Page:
Anatomic and clinical characterization of the narrow distal aorta and implications after endovascular aneurysm repair

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Abstract

Objective:

The purpose of this analysis was to compare 1-year clinical outcomes after endovascular repair of abdominal aortic aneurysms with the EXCLUDER device in patients with standard and narrow aortic bifurcations (AOBs).

Methods:

Data were prospectively collected from a 1055-participant subset of the multicenter Global Registry for Endovascular Aortic Treatment (GREAT) treated for abdominal aortic aneurysm repair between August 2010 and September 2015. There were 117 patients with a narrow AOB (NB; defined as <16 mm) and 938 patients with a standard bifurcation (SB). The 30-day and 1-year morbidity, mortality, and reintervention outcomes were analyzed, with Kaplan-Meier survival curve analysis conducted on freedom from mortality and freedom from reintervention.

Results:

The mean distal aortic neck diameter was 12.4 mm in the NB cohort and 25.3 mm in the SB cohort (P < .001), with NB patients also exhibiting significantly smaller diameter proximal aortic necks (P < .001). Patients in the NB cohort were more often female (25.6% vs 15.1%; P = .004) and with more severe comorbidity burden. There was a significantly higher rate of surgical cutdown access in the NB cohort (P < .001). Procedural survival was 100% in both groups. The 30-day mortality and safety outcomes were similar; however, all-cause mortality was significantly higher in the SB cohort through 1 year (P = .02). The 1-year freedom from mortality was estimated as 92.1% in the SB cohort and 99.1% in the NB cohort. Freedom from reintervention was estimated as 95.1% in the SB cohort and 92.8% in the NB cohort at 1 year. Through 1-year follow-up, 24 SB patients (2.6%) and 4 NB patients (3.4%) exhibited an endoleak requiring reintervention (P > .99). Type II endoleaks represented 72% and 60% of treated endoleaks, respectively. Through 1 year, 10 SB patients (1.0%) and 2 NB patients (1.7%) exhibited occlusive/thrombotic events (P = .54). There were no reported instances of kinking, migration, fracture, compression, or dissection through 1 year in either cohort. One SB patient experienced thoracic aortic aneurysm rupture.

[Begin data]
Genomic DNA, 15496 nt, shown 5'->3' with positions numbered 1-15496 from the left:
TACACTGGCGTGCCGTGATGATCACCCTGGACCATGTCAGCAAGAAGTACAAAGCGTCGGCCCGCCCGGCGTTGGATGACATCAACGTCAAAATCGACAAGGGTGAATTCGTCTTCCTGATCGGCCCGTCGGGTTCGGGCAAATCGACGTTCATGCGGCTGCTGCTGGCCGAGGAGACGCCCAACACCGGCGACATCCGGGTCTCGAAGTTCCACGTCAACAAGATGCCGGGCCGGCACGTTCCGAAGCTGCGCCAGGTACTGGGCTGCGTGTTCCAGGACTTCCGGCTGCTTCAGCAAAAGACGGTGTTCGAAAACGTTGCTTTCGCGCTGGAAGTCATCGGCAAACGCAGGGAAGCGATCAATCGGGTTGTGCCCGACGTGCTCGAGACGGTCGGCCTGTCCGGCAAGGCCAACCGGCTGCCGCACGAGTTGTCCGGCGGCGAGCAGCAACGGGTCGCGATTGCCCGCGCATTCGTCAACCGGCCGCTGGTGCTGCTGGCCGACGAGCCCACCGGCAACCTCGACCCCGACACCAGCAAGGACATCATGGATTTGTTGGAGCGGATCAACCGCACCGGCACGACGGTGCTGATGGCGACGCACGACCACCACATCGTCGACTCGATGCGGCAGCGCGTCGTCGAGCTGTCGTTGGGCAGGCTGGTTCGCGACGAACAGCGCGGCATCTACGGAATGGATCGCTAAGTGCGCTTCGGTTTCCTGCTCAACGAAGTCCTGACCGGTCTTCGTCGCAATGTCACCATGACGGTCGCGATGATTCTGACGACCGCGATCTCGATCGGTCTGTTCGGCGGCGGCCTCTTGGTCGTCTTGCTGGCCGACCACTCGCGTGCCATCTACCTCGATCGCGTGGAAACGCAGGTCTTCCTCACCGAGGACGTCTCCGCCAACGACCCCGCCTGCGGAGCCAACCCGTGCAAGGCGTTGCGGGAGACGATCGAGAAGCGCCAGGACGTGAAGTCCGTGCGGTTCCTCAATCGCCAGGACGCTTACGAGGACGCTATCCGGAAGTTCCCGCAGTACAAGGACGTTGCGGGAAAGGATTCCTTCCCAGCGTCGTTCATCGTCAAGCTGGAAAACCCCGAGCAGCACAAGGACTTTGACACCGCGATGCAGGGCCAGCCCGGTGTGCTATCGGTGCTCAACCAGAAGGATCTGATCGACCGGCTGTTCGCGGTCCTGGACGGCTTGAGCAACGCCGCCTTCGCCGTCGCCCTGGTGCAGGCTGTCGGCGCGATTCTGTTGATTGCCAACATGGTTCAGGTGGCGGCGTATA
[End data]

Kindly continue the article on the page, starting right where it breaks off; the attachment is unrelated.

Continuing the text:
Conclusions:

The 1-year outcomes after endovascular aneurysm repair with the EXCLUDER device were comparable in the NB and SB cohorts. A narrow AOB was not found to be associated with a higher incidence of later limb occlusions or endoleaks. Female patients were disproportionately more likely to have a narrow AOB, which correlated with narrowed proximal necks and access vessels, and a more severe comorbidity burden.

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